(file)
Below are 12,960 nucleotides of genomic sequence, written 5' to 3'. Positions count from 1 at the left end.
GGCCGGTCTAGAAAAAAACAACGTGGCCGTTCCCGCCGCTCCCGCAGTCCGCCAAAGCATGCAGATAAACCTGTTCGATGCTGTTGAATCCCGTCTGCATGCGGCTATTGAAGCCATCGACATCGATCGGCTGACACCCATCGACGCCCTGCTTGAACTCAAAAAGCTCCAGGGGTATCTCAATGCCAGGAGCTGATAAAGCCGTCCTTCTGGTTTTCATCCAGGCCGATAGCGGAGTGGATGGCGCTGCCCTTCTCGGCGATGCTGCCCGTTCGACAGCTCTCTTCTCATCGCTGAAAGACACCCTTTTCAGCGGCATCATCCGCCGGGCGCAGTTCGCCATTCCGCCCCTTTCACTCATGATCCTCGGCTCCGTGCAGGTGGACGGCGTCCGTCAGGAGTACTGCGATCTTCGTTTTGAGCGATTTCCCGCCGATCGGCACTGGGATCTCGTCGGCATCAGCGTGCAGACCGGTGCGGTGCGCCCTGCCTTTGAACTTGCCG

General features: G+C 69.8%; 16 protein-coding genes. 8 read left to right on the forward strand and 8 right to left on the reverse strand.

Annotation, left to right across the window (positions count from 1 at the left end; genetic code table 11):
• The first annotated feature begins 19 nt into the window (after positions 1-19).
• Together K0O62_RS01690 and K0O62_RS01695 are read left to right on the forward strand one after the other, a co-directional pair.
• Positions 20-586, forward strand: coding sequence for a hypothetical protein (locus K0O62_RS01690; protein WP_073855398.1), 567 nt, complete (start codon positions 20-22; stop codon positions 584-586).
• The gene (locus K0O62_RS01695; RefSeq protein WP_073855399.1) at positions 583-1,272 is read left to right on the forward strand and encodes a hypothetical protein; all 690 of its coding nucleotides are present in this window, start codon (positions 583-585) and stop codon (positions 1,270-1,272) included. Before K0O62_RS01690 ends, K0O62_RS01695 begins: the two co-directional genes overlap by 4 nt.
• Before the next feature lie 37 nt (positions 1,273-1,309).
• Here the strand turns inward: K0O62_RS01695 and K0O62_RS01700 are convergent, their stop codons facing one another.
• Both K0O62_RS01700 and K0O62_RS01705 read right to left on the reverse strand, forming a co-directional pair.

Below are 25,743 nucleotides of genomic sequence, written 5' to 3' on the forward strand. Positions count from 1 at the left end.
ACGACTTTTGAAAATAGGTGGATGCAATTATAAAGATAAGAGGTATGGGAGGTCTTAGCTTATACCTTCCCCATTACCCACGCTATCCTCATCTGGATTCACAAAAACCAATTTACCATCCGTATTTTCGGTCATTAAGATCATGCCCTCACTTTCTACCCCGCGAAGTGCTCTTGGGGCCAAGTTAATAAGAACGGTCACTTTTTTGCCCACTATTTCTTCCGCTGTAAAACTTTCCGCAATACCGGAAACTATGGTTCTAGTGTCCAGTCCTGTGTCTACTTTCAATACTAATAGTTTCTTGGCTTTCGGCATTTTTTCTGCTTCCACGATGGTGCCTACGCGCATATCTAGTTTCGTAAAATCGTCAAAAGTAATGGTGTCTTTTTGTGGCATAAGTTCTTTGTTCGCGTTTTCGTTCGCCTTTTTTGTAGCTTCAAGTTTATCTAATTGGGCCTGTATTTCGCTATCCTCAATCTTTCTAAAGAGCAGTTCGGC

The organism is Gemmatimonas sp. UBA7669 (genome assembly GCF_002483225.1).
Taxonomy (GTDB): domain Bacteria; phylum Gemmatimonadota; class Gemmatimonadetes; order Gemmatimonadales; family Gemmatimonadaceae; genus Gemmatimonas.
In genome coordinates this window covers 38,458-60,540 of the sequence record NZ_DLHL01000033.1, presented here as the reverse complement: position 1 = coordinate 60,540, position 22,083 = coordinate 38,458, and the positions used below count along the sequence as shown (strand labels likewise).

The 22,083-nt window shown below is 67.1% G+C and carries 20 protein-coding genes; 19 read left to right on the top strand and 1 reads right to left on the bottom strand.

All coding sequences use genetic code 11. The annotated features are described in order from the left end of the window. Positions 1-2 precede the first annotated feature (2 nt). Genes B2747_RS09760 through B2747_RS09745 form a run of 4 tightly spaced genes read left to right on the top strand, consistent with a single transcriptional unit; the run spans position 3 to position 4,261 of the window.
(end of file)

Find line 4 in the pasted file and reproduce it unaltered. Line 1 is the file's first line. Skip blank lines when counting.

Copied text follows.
Annotation, left to right across the window (positions count from 1 at the left end; genetic code table 11):